Virginia Local SRTS Coordinator Program


The Virginia SRTS Program’s Local SRTS Coordinator Program has proven highly successful since it was introduced in 2012, dramatically increasing statewide participation in SRTS activities such as International Walk to School Day, National Bike to School, and Student Travel Tally Month, and fostering sustained engagement in SRTS. The program consists of local SRTS coordinators who work with multiple schools to implement SRTS activities and program support staff who provide technical assistance and training to the coordinators.


Local coordinators are employees of school districts, municipalities, and non-profits, whose salaries are funded in whole or in part through a SRTS Non-Infrastructure Grant. Coordinators are responsible for implementing the work plan specified in their grant agreement, which ultimately derives from an Activities and Programs Plan or APP. The APP is similar to a comprehensive SRTS travel plan but focuses on implementing the programmatic Es—education, encouragement, enforcement, and evaluation. Coordinators are in a strong position to implement these Es in multiple schools, since they are embedded in local institutions and have direct access to key stakeholders, such as school district transportation directors and health and physical education supervisors.

Virginia SRTS Program staff members support local SRTS coordinators by orienting them to the program, leading monthly teleconferences and semiannual trainings, and providing ongoing technical assistance. Trainings have covered such topics as the NHTSA Child Pedestrian Safety Curriculum, parent and community outreach, Vision Zero, conducting a walkabout, and observing arrival and dismissal. Coordinators are active participants these meetings, sharing insights and experiences, networking with each other, and delivering presentations.

The Virginia Local SRTS Coordinator Program is now in its fourth year. During that time, the number of SRTS coordinators has risen from 9 in 2012 to 17 in 2015, with all 9 original grantees continuing over the entire four-year span. Sustainability is key feature of the program. It’s built into the yearly SRTS Non-Infrastructure Grant application process, which requires applicants to explain how they will create a sustainable SRTS program. It’s also built into the annual coordinator reporting cycle, which requires a series of three reports at the beginning, middle, and end of the grant cycle encouraging coordinators to define priorities, think strategically about opportunities, anticipate challenges, and learn from past experience. Finally, sustainability is factored into coordinator funding. While new applicants are eligible for full coordinator funding, applicants that have already received three grant awards must provide a 20% local match. This funding structure will enable the program to continue and expand. It also helps transfer some of the responsibility for sustaining coordinators financially to local jurisdictions, but not until after the value of the local coordinator has been fully demonstrated.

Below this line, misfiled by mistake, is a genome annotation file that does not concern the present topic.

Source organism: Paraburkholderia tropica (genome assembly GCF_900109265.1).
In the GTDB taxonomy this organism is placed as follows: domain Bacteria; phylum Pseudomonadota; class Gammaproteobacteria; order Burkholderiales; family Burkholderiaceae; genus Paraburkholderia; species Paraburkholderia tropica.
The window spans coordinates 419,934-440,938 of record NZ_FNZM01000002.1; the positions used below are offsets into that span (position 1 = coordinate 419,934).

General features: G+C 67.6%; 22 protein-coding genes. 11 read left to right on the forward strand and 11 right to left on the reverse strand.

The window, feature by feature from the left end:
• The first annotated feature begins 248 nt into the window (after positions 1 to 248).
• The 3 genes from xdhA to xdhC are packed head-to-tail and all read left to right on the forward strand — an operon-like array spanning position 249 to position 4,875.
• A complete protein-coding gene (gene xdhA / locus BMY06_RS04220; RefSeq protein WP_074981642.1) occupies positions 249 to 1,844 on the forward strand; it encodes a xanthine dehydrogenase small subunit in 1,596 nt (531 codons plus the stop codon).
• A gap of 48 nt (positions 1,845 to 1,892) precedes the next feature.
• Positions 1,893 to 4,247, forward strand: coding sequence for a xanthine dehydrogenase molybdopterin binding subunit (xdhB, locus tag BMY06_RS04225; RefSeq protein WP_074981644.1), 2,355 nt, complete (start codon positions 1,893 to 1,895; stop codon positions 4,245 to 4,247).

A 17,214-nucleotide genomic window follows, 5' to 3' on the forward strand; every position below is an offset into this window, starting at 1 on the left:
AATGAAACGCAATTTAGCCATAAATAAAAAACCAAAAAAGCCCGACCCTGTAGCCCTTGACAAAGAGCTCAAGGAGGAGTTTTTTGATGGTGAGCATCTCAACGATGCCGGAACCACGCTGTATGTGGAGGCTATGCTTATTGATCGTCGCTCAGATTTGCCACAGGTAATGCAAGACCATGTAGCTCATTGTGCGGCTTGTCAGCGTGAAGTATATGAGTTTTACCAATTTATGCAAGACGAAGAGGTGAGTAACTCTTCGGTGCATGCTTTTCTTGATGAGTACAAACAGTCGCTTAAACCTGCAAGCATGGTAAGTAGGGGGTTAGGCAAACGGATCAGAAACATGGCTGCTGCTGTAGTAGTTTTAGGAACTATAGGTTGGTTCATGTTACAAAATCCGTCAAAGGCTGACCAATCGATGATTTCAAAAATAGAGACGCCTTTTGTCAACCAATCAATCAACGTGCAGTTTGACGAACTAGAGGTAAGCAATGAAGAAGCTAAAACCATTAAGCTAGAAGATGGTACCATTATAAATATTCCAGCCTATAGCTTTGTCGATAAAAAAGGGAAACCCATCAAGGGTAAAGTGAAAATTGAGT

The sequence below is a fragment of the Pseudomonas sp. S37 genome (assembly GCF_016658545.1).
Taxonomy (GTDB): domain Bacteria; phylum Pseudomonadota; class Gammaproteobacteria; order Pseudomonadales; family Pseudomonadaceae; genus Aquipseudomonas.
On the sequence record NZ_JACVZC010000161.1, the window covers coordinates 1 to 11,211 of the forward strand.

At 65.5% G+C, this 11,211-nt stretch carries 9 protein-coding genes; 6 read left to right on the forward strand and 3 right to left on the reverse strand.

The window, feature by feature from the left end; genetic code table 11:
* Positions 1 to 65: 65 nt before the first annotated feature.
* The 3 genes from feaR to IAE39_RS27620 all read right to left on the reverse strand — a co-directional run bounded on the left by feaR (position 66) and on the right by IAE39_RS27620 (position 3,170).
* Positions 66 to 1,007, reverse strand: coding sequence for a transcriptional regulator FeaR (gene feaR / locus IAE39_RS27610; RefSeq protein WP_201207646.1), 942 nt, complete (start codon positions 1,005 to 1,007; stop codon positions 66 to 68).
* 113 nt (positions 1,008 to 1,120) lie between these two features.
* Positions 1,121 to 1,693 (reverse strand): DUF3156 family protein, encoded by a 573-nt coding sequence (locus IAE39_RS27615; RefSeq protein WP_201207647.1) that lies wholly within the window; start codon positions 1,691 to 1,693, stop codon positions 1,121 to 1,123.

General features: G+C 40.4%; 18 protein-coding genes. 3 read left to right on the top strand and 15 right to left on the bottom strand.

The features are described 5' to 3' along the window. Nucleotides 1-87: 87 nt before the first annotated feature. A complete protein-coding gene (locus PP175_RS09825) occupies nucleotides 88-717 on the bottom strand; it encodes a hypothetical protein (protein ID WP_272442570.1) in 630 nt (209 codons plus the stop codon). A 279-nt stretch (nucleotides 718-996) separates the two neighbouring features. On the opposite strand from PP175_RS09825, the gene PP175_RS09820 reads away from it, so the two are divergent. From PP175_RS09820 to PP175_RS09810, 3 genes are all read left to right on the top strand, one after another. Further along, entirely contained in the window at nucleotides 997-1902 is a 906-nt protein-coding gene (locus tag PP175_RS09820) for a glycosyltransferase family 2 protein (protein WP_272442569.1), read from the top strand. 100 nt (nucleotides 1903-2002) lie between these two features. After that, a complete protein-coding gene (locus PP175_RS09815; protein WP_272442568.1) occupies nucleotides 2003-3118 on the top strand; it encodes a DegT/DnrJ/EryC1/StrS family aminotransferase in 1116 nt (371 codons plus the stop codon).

Participation in SRTS activities has increased dramatically since Virginia’s Local SRTS Coordinator Program launched in 2012.

  • Walk to School Day participation has tripled, rising from 98 registered events in 2012 to 282 registered events in 2015.
  • Bike to School Day participation has increased nearly sevenfold, from 26 registered events in 2012 to 282 registered events in 2015.
  • Student Travel Tally collection has gone from fewer than 30 schools before 2012 to 282 schools participating Student Travel Tally Month in 2015.

As impressive as these numbers are, they don’t tell the full story. The Virginia Local SRTS Coordinator program’s impact is even greater than participation rates in these signature events suggest. Local coordinators work day-in and day-out to advance SRTS at their schools. Some of the coordinators’ other accomplishments include:

  • Launching pedestrian and bicycle safety education programs, including training P.E. teachers to teach pedestrian and bicycle safety.
  • Coordinating bicycle rodeos with local law enforcement and bicycling advocacy organizations.
  • Implementing no-idling campaigns.
  • Building partnerships with PTAs, hospital systems, police and fire departments, private businesses, universities, and others.
  • Engaging older students in research and planning projects related to SRTS.
  • Clarifying school district liability policies as they relate to walking and bicycling events.
  • Developing training courses for crossing guards.
  • Participating on local pedestrian and bicycling advisory committees and task forces.
  • Developing safety leadership programs for middle school students.


Robert J. Williams
Safe Routes to School Program Coordinator
VDOT Central Office